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Hyde Park, Woodlawn, South Shore

Community Rallies After 6 Shot Outside Funeral At Burnside Church: ‘This Is Not Acceptable’

Detectives are reviewing surveillance video from the area. Many people who attended the funeral were armed, a police commander said.

Bethlehem Star Missionary Baptist Church senior pastor Roosevelt Watkins, III (standing) leads a town hall meeting in 2018 after six people were shot outside the church.
Lee Edwards/Block Club Chicago
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BURNSIDE — The day after six people were shot outside a slain rapper’s funeral at Bethlehem Star Missionary Baptist Church, neighbors and local officials rallied for an “emergency” town hall meeting aimed at ending the violence. 

The shooting began at 12:30 p.m. Monday outside of the church at 9231 S. Cottage Grove Ave. after a funeral for 25-year-old Vantrease Criss, who rapped under the name Dooski The Man.

Bethlehem Star Missionary Baptist Church senior pastor Roosevelt Watkins III said Monday’s shooting “traumatized hundreds of people.”

“We cannot continue to remain silent in our community when we hear about the violence and when we see the violence and conduct business as usual, this is not the norm in our community and this is not acceptable,” Watkins said. “Many of us know who the shooters are in the community and we are doing nothing about it. So tonight instead of us doing what’s been done in the past, point the finger at the police, point the figure at the politicians, and even point the finger at the preachers, tonight we want to come with solutions.”

Watkins was joined by Ald. Michelle Harris (8th), Ald. David Moore (17th), State Sen. Elgie Sims (17th), Cook County Commissioner Richard Boykin (1st), Cook County Commissioner Stanley Moore (4th), New Beginnings Church of God pastor Corey Brooks, Bishop James Dukes and other neighborhood officials at the town hall.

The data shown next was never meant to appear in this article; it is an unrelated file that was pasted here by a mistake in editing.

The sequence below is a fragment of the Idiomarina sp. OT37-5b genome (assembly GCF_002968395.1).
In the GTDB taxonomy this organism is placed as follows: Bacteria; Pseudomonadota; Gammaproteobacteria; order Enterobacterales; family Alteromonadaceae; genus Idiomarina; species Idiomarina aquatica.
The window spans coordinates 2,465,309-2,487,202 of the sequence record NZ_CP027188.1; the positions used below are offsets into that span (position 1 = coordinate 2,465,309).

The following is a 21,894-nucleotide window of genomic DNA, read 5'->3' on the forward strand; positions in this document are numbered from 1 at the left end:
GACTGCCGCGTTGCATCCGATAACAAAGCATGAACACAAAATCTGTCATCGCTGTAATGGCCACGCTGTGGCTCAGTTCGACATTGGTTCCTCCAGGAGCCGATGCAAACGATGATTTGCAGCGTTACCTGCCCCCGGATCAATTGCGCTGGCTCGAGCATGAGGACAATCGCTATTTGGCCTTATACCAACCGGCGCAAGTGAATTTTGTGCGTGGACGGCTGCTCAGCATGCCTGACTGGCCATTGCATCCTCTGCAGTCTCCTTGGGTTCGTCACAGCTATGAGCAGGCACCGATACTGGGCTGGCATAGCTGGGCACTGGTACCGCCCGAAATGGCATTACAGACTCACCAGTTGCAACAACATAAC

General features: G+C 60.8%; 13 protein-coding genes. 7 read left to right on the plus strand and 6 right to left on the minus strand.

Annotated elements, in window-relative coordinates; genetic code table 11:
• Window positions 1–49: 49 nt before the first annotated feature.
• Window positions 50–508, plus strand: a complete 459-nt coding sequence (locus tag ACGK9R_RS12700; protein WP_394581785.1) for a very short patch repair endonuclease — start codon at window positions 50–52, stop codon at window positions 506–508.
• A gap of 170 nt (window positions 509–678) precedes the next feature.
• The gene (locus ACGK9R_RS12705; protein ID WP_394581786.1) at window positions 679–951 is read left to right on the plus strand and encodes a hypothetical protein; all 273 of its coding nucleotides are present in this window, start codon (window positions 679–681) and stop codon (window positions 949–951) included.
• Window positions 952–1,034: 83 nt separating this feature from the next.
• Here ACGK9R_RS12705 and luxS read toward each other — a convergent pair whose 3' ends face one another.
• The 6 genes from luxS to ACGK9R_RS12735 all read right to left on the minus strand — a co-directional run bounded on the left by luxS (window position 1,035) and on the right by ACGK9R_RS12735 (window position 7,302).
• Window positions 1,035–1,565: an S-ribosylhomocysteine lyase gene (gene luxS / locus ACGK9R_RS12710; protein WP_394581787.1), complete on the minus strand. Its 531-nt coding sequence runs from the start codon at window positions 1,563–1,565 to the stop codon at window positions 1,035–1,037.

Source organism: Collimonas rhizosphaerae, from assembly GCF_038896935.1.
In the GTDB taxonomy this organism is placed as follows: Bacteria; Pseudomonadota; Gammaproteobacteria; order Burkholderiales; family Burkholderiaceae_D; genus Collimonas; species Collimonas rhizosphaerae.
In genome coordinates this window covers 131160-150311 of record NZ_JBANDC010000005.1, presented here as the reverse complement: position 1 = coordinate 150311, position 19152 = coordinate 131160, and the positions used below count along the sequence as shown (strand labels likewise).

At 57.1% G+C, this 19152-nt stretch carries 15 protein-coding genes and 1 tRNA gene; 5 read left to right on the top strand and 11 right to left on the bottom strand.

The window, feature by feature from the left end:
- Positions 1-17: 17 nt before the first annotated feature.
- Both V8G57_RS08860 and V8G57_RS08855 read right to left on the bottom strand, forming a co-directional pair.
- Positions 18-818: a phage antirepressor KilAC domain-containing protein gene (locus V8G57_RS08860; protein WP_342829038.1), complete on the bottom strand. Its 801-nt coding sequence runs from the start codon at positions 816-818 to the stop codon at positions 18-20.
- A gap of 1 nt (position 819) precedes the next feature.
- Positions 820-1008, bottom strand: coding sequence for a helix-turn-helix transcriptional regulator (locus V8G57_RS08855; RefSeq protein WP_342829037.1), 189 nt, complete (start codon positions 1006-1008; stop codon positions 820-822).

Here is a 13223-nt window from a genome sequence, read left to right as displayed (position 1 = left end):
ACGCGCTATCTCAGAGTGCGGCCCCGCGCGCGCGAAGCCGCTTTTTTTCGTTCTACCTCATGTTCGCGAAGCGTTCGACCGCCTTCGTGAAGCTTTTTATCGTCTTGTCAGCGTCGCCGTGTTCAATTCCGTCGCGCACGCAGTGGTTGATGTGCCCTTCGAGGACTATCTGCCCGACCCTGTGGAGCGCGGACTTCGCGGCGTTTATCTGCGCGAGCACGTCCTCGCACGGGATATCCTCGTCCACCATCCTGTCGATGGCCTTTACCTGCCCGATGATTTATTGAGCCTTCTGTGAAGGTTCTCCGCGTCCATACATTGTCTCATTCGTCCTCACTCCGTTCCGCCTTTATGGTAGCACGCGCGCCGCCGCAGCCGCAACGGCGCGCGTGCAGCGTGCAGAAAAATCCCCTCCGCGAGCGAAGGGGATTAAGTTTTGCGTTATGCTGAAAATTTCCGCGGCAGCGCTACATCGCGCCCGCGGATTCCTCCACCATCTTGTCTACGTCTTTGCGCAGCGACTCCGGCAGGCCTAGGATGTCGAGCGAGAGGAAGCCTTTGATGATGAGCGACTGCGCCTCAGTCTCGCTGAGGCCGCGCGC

Ahead of the funeral, police planned a presence inside and outside of the church in an effort to stop any violence that could potentially break out, said Police Cmdr. William J. Bradley, who oversees the Gresham (6th) Police District. He assigned a squad car to monitor the area outside the church, but a nearby SWAT incident and an situation where an officer required assistance pulled some cops from the area, he told about 60 community members in the church. 

“During the time when they were settling that incident is when we received all of the shots fired calls. …I was actually the first officer to respond on scene,” Bradley said, who called the shooting aftermath “chaotic.”

Police are reviewing surveillance video from the area, and an investigation is ongoing, Bradley said. Many people who attended the funeral were armed, he said. 

“The last thing I want is for anyone to get hurt,” he said. “I work long hours, I get a little bit of sleep, I grew up in the neighborhood around here and I am very invested in what goes on around here and I’ve invested in preventing what’s been happening.”

Ald. Moore said developing South Side neighborhoods, keeping streets clean and creating more jobs in the area can help stop some of the crime in the community.

“A clean community is a safe community is a working community,” he said. “When it’s safe, then we can help bring economic development and get people working.”

Ald. Harris said the city officials can’t quell violence by throwing “money at this issue.” 

“This is going to be a real culture change for all of us as a community on how we deal with our children. How do we deal with our children who are in pain? Because you got to be in pain to come here and shoot some people you don’t even know that you’re mad about an issue that you don’t even know about because you can’t even remember about,” Harris said. “What we are doing is not working. Let’s figure out a way to fix it.”